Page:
People often ask how many 6 MHz channels it takes to do an IP video offering over cable. The answer, of course, is “it depends,” but let’s be more specific: MSOs can create an IP video offering with as few as four 6 MHz channels. With eight, they can create a partial replacement of the traditional linear and on-demand video product line. Sixteen 6 MHz channels afford a full replacement of what’s on the MPEG plant today.
If that sounds like a lot, think about it another way. Today’s 860 MHz cable plant contains about 125 channels, including analog and digital. Between two and four channels are currently used to handle both broadband and voice over IP (VoIP) traffic. Viewed through that prism, 16 channels perhaps don’t seem like so much!
How much bandwidth is really needed to deliver VoIP depends on the nature of the service offering. Offering a full simulcast of the linear lineup costs more in bandwidth – some networks are already carried in dedicated analog, standard definition, and high definition bandwidth. By contrast, offering VoD content in IP is a variation on switched digital video, itself a bandwidth saving mechanism.
John Chapman, Cisco Fellow and CTO of Cisco’s Access, Transport and Technology group,
talks candidly in this short video about what it takes, in bandwidth and QoS, to launch a video over IP service.
What’s the best way to get there, when stranding the decade-plus investments in legacy digital video equipment isn’t an option? The migration path is much like the shift was from analog to digital, and from SD to HD– Add IP capacity, by way of bonded DOCSIS channels, little by little. Analog spectrum recaptures dovetails with this strategy quite well.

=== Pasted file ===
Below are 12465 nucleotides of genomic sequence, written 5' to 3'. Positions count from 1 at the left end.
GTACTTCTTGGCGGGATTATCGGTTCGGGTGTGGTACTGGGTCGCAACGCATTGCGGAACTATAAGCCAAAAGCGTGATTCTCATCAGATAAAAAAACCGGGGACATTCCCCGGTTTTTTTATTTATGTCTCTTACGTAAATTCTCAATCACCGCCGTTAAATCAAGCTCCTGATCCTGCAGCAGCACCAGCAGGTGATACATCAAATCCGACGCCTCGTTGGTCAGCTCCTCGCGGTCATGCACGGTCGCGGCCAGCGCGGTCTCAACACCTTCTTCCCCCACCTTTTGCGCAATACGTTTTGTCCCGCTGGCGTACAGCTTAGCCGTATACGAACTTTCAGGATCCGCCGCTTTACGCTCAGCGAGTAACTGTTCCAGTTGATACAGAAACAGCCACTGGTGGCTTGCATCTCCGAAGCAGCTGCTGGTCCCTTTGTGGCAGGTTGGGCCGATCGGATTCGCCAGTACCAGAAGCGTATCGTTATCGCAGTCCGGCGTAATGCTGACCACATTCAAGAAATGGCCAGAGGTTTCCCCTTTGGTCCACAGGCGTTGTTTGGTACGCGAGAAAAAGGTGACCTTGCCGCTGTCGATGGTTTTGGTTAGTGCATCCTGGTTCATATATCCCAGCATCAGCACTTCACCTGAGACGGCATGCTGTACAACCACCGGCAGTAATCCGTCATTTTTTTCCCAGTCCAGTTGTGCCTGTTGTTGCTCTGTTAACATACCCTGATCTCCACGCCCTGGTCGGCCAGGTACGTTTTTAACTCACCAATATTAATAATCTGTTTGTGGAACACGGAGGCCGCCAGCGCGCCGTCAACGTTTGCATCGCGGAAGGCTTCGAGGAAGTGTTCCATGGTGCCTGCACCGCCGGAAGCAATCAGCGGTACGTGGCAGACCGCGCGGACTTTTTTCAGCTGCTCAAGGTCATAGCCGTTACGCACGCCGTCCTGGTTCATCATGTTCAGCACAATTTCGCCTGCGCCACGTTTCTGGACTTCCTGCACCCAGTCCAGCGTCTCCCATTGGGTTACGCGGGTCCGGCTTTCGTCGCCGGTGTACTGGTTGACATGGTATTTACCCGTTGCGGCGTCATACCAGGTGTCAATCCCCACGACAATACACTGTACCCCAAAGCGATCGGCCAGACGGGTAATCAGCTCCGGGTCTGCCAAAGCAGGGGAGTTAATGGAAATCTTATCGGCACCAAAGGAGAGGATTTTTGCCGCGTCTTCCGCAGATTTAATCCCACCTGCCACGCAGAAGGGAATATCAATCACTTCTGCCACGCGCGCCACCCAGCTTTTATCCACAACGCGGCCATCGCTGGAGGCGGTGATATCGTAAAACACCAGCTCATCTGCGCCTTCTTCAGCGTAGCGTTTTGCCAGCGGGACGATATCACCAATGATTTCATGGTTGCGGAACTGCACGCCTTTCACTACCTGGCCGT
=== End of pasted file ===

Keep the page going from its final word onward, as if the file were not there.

IP video is one of the topics sure to be top of mind for attendees at this week’s SCTE Cable-Tec Expo: What’s the service offering, how much bandwidth does it take, and what the challenges will be in making the migration from today’s MPEG transport. Here at Cisco, we’re big believers in not just VoIP, but full spectrum IP.
Having worked on the DOCSIS specification before it was a specification, it’s great to see the continued momentum toward moving, eventually, to an all-IP environment. If this topic is top of mind for you, please do come see what we have going with our uBR10000 Series and in our new line cards. Since you last saw us, we tripled the amount of upstream and downstream bandwidth for IP video, and we’re very excited to help you build an IP video offering that lets customers experience video in a whole new way.